For many years, it is fair to say that Real Estate agents have been operating in a “sellers market”.
Post “Covid-19”, many commentators predictions have been incorrect so far.
The doom and gloom and job losses that were predicted were replaced with FOMO (fear of missing out) and subsequently housing prices have been driven up in an unsustainable way.
Banks have kept interest rates low and lulled people into expecting many more years of low interest rates and fuelled their FOMO.
New Zealand has the most bubbly house market in the world, according to a ranking by Bloomberg Economics. Read more here.
One thing they all do agree on though is that there will eventually be a shift in the market, and it will be a different world we walk out into to once we have found a vaccine for the virus that has caused a worldwide pandemic.
In a “seller’s market” our sellers have been rewarded with many buyers often competing against each other in a tight market with an “undersupply” of property. This has pushed prices up.
Currently under some countries “lockdown” rules, to show a buyer through a property is quite challenging.
For instance, in New Zealand, during the Covid restrictions, limited buyers are allowed to be shown through a property at a time, with strict rules of distancing to be upheld and stringent health and safety measures being enforced for the safety of everybody.
Buyers have needed to be qualified extremely well, firstly, with relation to their health status, and secondly, due to the fact that their “pre-approval” for financing the purchase might not be necessarily the same as it was prior to Covid-19, as the banks come to terms with the economic changes which are occurring daily.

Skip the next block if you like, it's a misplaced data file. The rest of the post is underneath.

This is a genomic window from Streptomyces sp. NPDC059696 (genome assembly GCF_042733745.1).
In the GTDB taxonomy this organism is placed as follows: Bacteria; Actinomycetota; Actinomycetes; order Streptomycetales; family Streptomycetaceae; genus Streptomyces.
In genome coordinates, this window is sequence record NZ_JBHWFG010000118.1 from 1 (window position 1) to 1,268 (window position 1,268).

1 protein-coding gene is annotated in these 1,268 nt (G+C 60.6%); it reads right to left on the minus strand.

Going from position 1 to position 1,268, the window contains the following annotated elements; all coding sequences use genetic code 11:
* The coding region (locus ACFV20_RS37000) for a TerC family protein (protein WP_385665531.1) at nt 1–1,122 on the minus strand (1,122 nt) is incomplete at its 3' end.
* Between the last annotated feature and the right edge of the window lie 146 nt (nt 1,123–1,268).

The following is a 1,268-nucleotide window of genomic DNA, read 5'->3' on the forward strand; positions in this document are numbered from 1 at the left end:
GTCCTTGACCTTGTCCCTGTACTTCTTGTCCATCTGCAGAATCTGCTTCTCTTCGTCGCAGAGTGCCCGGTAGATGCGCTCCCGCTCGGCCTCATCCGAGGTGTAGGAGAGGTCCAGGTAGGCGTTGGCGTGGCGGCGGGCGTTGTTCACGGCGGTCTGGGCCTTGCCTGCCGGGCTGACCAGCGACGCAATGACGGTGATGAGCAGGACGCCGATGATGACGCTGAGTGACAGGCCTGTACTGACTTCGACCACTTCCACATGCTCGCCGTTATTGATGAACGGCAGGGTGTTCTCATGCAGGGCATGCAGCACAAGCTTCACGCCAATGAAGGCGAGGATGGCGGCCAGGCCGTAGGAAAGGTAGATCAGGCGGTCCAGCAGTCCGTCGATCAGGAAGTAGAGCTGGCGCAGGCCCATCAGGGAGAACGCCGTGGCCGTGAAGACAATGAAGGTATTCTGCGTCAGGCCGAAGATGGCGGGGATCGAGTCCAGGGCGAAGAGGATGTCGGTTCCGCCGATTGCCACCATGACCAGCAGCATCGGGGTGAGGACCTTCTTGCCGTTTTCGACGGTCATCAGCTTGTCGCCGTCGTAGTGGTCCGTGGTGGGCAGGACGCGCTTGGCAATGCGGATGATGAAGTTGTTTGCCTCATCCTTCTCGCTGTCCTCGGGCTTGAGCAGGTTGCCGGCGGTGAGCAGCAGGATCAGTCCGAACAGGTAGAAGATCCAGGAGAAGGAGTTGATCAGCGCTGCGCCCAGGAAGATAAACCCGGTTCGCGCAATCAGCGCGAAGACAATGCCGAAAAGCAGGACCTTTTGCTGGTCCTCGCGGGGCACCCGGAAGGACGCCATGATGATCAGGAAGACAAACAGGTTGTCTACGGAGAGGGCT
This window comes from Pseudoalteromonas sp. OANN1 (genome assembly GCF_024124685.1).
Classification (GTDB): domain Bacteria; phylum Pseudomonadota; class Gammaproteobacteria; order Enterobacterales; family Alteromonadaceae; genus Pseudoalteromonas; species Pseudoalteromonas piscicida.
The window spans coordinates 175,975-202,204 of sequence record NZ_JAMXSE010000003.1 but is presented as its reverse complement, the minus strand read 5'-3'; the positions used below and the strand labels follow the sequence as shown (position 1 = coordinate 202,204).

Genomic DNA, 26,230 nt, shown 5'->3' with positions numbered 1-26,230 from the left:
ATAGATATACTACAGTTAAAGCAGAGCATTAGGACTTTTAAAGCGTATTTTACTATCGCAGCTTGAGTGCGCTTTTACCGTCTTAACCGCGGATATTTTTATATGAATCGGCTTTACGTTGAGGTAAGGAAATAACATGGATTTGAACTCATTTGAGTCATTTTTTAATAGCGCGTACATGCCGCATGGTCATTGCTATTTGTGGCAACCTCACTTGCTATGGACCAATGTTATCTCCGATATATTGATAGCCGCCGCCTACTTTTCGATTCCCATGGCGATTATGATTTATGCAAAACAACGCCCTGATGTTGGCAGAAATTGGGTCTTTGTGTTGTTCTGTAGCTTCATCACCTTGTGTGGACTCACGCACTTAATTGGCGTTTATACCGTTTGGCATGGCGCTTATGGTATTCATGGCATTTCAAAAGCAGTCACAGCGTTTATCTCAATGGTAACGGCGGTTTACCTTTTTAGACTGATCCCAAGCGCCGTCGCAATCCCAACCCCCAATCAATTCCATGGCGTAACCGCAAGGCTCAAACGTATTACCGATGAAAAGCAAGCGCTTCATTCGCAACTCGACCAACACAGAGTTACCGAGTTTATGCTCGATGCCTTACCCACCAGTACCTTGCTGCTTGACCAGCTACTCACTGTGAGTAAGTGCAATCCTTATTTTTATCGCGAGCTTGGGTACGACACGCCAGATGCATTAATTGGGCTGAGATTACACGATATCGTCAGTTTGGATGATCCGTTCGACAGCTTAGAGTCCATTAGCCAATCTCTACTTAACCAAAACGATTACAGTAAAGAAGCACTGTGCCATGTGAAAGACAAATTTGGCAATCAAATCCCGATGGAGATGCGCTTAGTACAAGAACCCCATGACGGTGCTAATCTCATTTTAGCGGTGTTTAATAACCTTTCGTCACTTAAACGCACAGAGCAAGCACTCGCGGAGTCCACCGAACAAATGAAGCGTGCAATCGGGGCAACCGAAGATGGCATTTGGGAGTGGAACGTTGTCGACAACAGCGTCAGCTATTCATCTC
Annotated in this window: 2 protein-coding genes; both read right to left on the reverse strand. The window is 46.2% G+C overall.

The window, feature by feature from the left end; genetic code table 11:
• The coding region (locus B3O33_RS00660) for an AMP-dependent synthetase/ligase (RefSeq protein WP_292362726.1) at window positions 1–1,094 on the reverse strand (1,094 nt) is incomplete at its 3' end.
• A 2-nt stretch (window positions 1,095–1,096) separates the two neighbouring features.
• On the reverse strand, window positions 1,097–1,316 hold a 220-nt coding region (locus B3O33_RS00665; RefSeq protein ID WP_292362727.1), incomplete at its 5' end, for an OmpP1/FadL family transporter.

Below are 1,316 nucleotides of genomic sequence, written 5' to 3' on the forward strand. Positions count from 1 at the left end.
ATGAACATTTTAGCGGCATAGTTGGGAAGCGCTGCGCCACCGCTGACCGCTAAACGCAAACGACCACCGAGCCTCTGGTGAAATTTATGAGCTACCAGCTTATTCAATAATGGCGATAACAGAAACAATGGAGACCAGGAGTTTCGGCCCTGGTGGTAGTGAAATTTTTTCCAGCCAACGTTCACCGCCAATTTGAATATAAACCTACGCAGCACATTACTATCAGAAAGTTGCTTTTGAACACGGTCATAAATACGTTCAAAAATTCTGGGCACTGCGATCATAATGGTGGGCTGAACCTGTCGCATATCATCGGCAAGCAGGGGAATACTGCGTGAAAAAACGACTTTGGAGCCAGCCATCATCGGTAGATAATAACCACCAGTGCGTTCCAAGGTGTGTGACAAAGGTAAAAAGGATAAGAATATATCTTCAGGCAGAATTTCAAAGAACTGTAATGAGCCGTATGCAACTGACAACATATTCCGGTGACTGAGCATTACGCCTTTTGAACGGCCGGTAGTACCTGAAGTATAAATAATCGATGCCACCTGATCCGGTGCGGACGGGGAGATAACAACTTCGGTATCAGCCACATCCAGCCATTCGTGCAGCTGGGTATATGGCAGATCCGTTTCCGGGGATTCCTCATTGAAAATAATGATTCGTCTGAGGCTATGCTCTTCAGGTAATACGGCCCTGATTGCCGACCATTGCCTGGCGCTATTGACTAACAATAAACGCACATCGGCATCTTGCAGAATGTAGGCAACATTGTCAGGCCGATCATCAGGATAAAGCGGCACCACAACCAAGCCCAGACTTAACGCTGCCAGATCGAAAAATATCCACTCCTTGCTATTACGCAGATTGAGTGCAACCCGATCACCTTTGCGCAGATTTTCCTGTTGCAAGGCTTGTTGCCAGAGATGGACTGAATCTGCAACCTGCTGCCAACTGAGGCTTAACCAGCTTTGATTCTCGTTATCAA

For those salespeople who have been used to doing “open home after open home” with very little interaction with their buyers other than a follow-up email, until “Tender or Auction day”, they could find it even more difficult, once life returns back to normal.
When more houses come onto the market as mortgage rates rise, “viewing by appointment” only will once again become popular, and salespeople will need to nurture their buyers more.
At the moment, buyers feel understandably frustrated by this type of market.
There are salespeople who have worked in many markets, and their experience will show when they continue to exceed expectations during a changing marketplace.
In some countries of the world, you earn more for selling a property than from listing a property.
The Buyer’s market
When I started my career in Real Estate it was a “buyers market”.
I enjoyed getting a buyer in my car, after qualifying them, and showing them at least 6 properties on one appointment. I would do this several times a day with several buyers. We got more commission for selling than listing a property.
Working buyers meant that you would have to know the company housing stock very well, and be able to quote and show the features and benefits of each house on your books.
We would have hundreds of listings on our Company’s books and would perhaps only advertise two or three a week and then show buyers a good selection in the same price range of the one that we had advertised that they had responded to.